Monday, February 23, 2009

Scott Swaim

We have lost a fine Marine and Det-4 Member

Kankakee County Circuit Judge J. Scott Swaim, 62, died suddenly from a massive heart attack Sunday morning.
Swaim, a life-long Kankakee County resident, has served as a judge, attorney, community leader and a lieutenant colonel in the Marine Corps during his lifetime. His family, friends and colleagues remember him as a hard worker who valued service to his community. But above all else, he is remembered as a friend.

"It is going to be really hard to walk into the courthouse Monday," said Chris Bohlen, Kankakee city attorney and one of Swaim's friends.

Life of law

Swaim was first appointed associate judge in 2003.
As a judge, he covered general traffic and juvenile courts, and most recently the aggravated traffic call, including jury DUI cases.

Kankakee County Circuit Chief Judge Kathy Bradshaw-Elliot said Swaim was an exceptional judge who thoughtfully listened to cases. "He worked tirelessly, and he was the first judge we'd turn to when we needed coverage and help," she said. "He never turned us down."

The appointment to the bench, which he sought for nearly a decade, followed a long legal career as a court-appointed children's advocate, attorney for the Kankakee County Building Commission, and as a private practitioner for many years as a partner in his father's law firm.
"Both as a judge and as an attorney, he had high expectations for himself and others," Bohlen said. "He had a great sense of humor and a tough exterior, but a lot of compassion."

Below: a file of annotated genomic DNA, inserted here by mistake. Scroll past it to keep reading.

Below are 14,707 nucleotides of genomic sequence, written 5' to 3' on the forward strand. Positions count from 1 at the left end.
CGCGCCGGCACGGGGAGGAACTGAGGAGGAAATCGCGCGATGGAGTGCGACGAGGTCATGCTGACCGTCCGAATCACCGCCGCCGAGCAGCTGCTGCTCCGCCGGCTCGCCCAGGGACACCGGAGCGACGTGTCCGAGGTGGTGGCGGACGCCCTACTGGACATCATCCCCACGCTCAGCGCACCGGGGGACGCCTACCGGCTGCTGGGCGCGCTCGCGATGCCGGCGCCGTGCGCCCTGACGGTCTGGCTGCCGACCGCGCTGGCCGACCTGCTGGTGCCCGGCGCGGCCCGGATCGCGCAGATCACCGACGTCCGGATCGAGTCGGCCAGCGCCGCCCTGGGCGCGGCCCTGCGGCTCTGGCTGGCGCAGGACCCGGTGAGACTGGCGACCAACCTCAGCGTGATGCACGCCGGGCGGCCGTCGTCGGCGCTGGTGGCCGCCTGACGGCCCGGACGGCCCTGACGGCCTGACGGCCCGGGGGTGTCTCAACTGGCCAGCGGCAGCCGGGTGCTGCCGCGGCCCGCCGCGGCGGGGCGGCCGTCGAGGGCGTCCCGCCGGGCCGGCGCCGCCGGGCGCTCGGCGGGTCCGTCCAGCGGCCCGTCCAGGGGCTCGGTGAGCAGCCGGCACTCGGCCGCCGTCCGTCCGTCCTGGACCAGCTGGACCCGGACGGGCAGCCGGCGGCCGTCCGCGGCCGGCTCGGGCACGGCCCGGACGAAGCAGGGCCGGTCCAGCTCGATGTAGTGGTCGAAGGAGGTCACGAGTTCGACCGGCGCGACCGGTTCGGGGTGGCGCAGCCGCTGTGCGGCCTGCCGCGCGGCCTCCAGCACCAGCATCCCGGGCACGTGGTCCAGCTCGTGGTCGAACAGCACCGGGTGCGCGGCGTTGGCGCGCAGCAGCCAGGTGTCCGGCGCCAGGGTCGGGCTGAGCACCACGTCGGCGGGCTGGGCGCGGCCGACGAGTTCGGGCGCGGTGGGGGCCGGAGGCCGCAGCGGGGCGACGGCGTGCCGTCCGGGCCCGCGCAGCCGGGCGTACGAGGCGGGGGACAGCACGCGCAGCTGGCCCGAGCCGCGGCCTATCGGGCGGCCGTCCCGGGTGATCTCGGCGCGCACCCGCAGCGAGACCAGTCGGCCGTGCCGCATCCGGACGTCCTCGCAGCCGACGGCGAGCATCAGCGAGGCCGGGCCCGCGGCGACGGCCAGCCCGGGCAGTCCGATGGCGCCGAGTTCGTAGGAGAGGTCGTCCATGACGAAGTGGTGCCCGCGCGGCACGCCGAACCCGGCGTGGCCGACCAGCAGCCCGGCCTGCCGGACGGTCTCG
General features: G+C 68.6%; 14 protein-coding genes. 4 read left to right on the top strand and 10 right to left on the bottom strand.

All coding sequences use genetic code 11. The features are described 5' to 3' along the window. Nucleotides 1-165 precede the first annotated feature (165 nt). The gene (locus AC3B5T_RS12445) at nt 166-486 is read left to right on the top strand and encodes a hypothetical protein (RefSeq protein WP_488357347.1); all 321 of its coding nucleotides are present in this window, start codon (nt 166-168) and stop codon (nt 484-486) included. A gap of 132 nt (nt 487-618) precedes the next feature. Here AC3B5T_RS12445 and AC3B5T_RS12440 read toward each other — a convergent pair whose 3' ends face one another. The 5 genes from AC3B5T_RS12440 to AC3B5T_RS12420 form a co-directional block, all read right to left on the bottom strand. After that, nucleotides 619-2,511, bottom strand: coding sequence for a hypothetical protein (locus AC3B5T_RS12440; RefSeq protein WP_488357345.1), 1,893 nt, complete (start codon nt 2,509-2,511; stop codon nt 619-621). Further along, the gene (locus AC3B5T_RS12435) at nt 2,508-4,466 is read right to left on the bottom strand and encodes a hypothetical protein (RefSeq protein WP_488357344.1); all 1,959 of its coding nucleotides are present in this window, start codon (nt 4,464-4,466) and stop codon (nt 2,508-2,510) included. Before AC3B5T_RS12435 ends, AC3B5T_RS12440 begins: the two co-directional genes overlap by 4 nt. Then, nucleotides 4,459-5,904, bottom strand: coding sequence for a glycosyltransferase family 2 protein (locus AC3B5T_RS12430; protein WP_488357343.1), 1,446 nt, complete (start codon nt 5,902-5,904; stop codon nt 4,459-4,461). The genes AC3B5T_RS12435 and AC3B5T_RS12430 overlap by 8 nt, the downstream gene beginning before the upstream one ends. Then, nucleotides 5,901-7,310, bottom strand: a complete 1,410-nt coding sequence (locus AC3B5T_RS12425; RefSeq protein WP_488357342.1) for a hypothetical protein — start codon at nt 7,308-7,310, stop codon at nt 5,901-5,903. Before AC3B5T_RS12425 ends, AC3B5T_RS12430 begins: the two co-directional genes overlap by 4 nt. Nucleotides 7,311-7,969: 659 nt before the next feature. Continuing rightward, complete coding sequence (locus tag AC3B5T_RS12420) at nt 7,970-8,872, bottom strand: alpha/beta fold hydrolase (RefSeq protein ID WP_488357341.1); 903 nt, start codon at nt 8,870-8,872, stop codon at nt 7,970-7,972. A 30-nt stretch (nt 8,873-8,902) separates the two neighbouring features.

His military experience was also apparent on the bench.
As a Marine Corps leader, Swaim commanded 10 officers and about 250 men in the Marine Corps reserves, where he served for more than two decades after being on active duty in the service.

"That Marine background showed up in his demeanor in the court room," Bohlen said. "He was no nonsense when he was on the bench."

Local boy

Swaim's life of leadership began when he was young.
Growing up, Swaim was a youth member and leader of the Kankakee Area YMCA. Later, he served on the YMCA's board of directors for 23 years as president, and as a trustee, a position he had to relinquish when taking the bench.

"He gained a lot of confidence and leadership in the Y, and that was supported later on when he was elected to serve in different capacities," said Wes Walker, retired YMCA executive director.

Swaim graduated from Kankakee High School in 1964 with an obvious range of talents, but always opted to remain local, serving the community until the end of his life.
Bohlen said Swaim always took pride in the area and sought frequently to return some of what he'd gotten from it. "He was proud of this community and pleased with the chance to give back," Bohlen said.

Saying good-bye

Both Walker and Bohlen said Swaim meant many different things to people because he was involved in such a variety of roles in the community. But to them, most of all, he was a great friend. "When Scott was your friend, that was the end of it -- he was your friend," Walker said.

Swaim's wake will be held at Clancy-Gernon Funeral Home, at 295 Main St. NW,  in Bourbonnais, from 4 p.m. to 8 p.m. Wednesday. The funeral service will be at 11 a.m. Thursday at College Church of the Nazarene at Olivet Nazarne University, 200 University Ave., in Bourbonnais, with a one-hour visitation prior.

Scott Swaim was a fine Marine officer and a member of Det-4. He died far too young.

Semper Fi.

Craig Hullinger

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